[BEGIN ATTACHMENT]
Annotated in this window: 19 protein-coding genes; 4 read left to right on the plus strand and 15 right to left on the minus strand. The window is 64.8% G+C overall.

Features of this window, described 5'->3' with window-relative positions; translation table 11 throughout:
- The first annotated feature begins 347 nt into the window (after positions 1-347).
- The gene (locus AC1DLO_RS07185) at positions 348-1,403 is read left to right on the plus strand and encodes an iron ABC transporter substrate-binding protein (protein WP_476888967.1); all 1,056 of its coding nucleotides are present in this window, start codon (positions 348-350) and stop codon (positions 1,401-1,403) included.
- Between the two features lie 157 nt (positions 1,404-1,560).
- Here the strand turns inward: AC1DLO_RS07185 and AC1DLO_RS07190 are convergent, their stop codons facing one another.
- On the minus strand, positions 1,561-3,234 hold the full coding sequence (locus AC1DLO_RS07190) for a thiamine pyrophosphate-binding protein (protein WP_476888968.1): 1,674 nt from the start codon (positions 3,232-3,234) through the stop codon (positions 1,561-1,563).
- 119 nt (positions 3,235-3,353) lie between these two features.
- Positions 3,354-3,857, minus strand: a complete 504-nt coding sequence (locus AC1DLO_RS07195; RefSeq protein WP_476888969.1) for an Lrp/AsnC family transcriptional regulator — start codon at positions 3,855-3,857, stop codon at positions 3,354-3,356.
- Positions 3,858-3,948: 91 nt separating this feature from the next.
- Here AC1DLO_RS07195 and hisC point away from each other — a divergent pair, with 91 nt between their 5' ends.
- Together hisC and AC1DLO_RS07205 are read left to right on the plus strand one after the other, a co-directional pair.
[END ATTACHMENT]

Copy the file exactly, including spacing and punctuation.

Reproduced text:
Annotated in this window: 19 protein-coding genes; 4 read left to right on the plus strand and 15 right to left on the minus strand. The window is 64.8% G+C overall.

Features of this window, described 5'->3' with window-relative positions; translation table 11 throughout:
- The first annotated feature begins 347 nt into the window (after positions 1-347).
- The gene (locus AC1DLO_RS07185) at positions 348-1,403 is read left to right on the plus strand and encodes an iron ABC transporter substrate-binding protein (protein WP_476888967.1); all 1,056 of its coding nucleotides are present in this window, start codon (positions 348-350) and stop codon (positions 1,401-1,403) included.
- Between the two features lie 157 nt (positions 1,404-1,560).
- Here the strand turns inward: AC1DLO_RS07185 and AC1DLO_RS07190 are convergent, their stop codons facing one another.
- On the minus strand, positions 1,561-3,234 hold the full coding sequence (locus AC1DLO_RS07190) for a thiamine pyrophosphate-binding protein (protein WP_476888968.1): 1,674 nt from the start codon (positions 3,232-3,234) through the stop codon (positions 1,561-1,563).
- 119 nt (positions 3,235-3,353) lie between these two features.
- Positions 3,354-3,857, minus strand: a complete 504-nt coding sequence (locus AC1DLO_RS07195; RefSeq protein WP_476888969.1) for an Lrp/AsnC family transcriptional regulator — start codon at positions 3,855-3,857, stop codon at positions 3,354-3,356.
- Positions 3,858-3,948: 91 nt separating this feature from the next.
- Here AC1DLO_RS07195 and hisC point away from each other — a divergent pair, with 91 nt between their 5' ends.
- Together hisC and AC1DLO_RS07205 are read left to right on the plus strand one after the other, a co-directional pair.